The pedigree is there. Sophisticated colour cinematography, black magic, possession, occult sieges, and spiffy special effects are all on the menu. “On your feet quickly! Back to back! Join hands” The Devil Rides Out!

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Review: The 100-Year-Old Man Who Climbed Out The Window And Disappeared

[Opening Today in Toronto on a single screen, if you get the chance to make it out to this one, run-don't-walk]

For all of us who feel Robert Zemeckis’s Forrest Gump is a sentimental, condescending insult to cinema audiences everywhere, and Fincher’s The Curious Case of Benjamin Button is not any better, we finally have an entry into ‘the man who fumbles successfully through history’ nano-genre to call our own. Do not let the maladroit title fool you, Felix Herngren’s big screen adaptation of the bestselling novel by Jonas Jonasson, is a Swiss-fucking-watch in the plotting department, and savagely amusing in its come-what-may temperament. It sneaks up on you in similar ways as Jo Nesbo’s Headhunters even as it dazzles you with the sweep of history.

After a tone-setting and highly unfortunate incident involving a sweet kitty, a hungry fox and a bundle of dynamite, one of cinemas strangest heroes, Allan Karlsson, finds himself confined to a retirement home on the eve his centenary year on this little planet called Earth. The 100-Year-Old Man Who Climbed Out The Window And Disappeared (hereafter The 100 Year Old Man) is the delightfully absurd story of our eponymous very senior citizen who does indeed bail out the open glass portal of his tiny room right on the day while the nurses are attempting to count and light all those candles on his marzipan cake, but it is also the story of us as a conflicted and nutty species.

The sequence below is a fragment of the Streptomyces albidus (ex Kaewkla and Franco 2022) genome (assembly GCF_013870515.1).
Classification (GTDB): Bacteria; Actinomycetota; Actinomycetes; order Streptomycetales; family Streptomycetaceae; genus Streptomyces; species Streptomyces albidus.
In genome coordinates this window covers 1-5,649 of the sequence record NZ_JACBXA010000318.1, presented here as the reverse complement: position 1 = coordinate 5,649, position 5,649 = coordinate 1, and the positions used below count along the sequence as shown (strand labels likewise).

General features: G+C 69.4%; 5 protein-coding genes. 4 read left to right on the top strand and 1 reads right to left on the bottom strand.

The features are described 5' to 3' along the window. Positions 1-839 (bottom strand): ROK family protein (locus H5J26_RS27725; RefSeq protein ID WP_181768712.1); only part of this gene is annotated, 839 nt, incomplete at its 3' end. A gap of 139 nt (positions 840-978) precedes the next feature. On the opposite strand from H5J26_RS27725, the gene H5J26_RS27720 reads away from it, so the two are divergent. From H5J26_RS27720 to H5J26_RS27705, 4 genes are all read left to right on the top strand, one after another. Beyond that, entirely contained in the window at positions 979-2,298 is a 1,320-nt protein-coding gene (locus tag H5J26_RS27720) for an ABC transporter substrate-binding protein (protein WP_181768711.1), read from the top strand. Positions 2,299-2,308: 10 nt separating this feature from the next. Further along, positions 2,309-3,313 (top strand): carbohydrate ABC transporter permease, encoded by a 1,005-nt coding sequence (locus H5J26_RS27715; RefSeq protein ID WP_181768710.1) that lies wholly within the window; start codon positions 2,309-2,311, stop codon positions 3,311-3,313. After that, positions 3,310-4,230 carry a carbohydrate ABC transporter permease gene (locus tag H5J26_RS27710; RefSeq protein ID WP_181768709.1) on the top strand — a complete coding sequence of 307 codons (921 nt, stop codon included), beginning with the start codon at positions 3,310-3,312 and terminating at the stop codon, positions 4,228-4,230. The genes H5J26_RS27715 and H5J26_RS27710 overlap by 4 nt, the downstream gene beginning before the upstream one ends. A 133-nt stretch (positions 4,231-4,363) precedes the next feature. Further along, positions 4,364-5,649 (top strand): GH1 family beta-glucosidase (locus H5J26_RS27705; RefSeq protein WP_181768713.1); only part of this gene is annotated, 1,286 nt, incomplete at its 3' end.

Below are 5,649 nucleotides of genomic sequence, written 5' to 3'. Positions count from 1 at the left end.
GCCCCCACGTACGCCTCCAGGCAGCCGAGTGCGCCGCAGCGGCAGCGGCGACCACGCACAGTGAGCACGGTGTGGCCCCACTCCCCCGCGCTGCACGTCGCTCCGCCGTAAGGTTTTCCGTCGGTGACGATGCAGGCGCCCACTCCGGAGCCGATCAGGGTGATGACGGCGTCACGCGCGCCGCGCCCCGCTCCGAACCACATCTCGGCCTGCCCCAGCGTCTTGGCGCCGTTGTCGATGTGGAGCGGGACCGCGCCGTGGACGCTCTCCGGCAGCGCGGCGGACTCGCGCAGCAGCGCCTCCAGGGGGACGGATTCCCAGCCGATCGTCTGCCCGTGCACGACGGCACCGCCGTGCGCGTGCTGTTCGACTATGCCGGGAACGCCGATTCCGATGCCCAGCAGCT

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Foreign Language Oscar Submissions – 83 of Them!

Wait, it’s Oscar nom time? But I haven’t seen anything good this year! Well, perhaps you’re in the wrong country or not hitting the festival circuit; because apparently the world seem to think that there are at least 83 films worthy of Oscar consideration. It’s a record year for the Foreign Language submissions this year. Last year there were 76 submissions (also a record), but 2014 has bested that number by seven.